0
research-article

LAZY-WAVE BUOYANCY LENGTH REDUTION BASED ON FATIGUE RELIABILITY ANALYSIS

[+] Author and Article Information
Vinicius Silva

Federal University of Rio de Janeiro/COPPE Rio de Janeiro, Brazil
vini@poli.ufrj.br

Luis V. S. Sagrilo

Federal University of Rio de Janeiro /COPPE Rio de Janeiro, Brazil
sagrilo@coc.ufrj.br

Mario Alfredo Vignoles

Federal University of Rio de Janeiro/COPPE Rio de Janeiro, Brazil
mavignoles@technip.com

1Corresponding author.

ASME doi:10.1115/1.4038937 History: Received June 15, 2017; Revised December 14, 2017

Abstract

The current downturn of the oil and gas industry force managers to take hard decisions about the continuity of projects, resulting in delays, postponements or even their cancellation. In order to keep with them, the rush for cost reduction is a reality and the industry is pushing the involved parties to be aligned with this objective. The Brazilian Pre-Salt region, characterized by ultra-deep waters, faces this scenario where flexible risers in lazy-wave configurations are usually adopted as a solution to safe transfer fluids from sea bed until the floating unit. The smaller the buoyancy length is the cheaper the project become, reducing the necessary amount of buoys and the time spent for its installation. This paper investigates the possibility of buoyancy length reduction of lazy-wave configurations by using structural reliability methods on fatigue failure mode. The application of the fatigue reliability approach considers four 6" flexible riser configurations: an original lazy-wave, a lazy-wave with less 30% of buoyancy length, another one with less 50% of buoyancy length and a free-hanging. Failure probabilities and safety factor calibration curves are shown for each configuration and compared among themselves. The results indicate the possibility of defining a lazy-wave configuration with smaller buoyancy lengths, reaching 75% of reduction without changing the preconized high safety class. Structural reliability analysis is available to help engineers understand the driving random variables of the problem, supporting the actual scenario of cost reduction for better decision-makings based on quantified risk.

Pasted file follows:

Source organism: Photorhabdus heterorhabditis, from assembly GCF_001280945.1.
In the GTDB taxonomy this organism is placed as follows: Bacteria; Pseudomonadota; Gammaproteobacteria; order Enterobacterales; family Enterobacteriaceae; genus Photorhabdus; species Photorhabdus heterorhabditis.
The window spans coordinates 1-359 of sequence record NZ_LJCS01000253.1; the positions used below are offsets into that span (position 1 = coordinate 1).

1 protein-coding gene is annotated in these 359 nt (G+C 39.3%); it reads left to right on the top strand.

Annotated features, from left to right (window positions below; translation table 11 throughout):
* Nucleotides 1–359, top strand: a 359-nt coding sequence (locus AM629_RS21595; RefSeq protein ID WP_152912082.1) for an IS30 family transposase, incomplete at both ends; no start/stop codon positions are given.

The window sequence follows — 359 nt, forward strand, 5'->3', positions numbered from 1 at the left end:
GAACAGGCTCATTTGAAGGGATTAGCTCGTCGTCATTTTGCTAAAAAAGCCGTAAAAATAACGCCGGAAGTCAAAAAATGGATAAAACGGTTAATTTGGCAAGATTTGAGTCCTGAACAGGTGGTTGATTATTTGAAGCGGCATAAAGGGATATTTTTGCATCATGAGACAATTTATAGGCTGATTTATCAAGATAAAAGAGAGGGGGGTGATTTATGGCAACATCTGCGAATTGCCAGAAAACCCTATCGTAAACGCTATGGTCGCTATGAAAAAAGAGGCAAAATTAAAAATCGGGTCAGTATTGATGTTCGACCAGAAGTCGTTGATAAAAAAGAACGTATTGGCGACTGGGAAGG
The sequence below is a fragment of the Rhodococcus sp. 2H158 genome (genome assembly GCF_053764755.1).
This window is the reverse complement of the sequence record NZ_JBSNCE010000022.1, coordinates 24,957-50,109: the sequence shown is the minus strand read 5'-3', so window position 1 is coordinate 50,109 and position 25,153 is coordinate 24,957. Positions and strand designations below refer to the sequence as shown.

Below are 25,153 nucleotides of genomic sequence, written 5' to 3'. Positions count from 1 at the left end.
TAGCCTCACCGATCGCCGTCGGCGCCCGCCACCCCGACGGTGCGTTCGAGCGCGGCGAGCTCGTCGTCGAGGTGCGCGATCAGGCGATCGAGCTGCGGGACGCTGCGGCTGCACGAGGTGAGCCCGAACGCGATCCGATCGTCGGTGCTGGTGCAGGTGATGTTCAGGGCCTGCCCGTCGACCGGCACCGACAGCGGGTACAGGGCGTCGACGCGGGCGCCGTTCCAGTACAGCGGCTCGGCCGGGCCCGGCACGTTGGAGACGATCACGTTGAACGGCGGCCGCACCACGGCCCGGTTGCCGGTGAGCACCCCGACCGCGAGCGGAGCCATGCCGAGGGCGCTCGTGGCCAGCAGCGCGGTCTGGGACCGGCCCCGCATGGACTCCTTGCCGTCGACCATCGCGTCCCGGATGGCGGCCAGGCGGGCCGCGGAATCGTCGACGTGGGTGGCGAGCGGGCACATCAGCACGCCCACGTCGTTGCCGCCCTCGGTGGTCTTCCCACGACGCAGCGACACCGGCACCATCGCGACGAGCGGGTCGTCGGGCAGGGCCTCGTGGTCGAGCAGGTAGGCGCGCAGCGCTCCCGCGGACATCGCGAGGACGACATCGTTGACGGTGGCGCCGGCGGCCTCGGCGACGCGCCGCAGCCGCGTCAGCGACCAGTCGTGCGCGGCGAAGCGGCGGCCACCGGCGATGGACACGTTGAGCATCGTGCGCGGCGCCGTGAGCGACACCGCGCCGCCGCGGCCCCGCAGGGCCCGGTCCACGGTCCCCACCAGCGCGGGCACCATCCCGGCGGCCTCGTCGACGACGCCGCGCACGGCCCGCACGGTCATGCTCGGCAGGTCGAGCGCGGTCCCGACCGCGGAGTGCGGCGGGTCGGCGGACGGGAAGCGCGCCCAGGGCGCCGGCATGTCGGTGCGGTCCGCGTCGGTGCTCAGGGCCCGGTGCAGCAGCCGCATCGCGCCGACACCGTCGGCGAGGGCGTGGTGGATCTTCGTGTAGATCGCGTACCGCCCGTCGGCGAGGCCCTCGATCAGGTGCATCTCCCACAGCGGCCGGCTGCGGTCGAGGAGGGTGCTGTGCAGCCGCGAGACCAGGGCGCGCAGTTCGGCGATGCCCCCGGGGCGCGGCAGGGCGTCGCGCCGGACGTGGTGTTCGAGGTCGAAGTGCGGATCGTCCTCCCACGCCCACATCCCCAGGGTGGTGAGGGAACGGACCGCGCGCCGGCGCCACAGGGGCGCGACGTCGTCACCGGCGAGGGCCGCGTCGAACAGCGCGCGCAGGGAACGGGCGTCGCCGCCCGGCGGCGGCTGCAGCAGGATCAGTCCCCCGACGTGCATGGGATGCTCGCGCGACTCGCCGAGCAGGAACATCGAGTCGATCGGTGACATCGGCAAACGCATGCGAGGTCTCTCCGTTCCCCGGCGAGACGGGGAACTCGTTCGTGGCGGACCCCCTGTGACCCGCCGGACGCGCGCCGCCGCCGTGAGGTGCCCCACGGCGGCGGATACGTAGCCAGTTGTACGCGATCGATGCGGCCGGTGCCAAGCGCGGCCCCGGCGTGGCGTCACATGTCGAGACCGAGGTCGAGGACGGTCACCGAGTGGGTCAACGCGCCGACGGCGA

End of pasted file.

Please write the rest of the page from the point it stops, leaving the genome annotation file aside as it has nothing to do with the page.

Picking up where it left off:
Copyright (c) 2017 by ASME
Your Session has timed out. Please sign back in to continue.

References

Figures

Tables

Errata

Discussions

Some tools below are only available to our subscribers or users with an online account.

Related Content

Customize your page view by dragging and repositioning the boxes below.

Related Journal Articles
Related eBook Content
Topic Collections

Sorry! You do not have access to this content. For assistance or to subscribe, please contact us:

  • TELEPHONE: 1-800-843-2763 (Toll-free in the USA)
  • EMAIL: asmedigitalcollection@asme.org
Sign In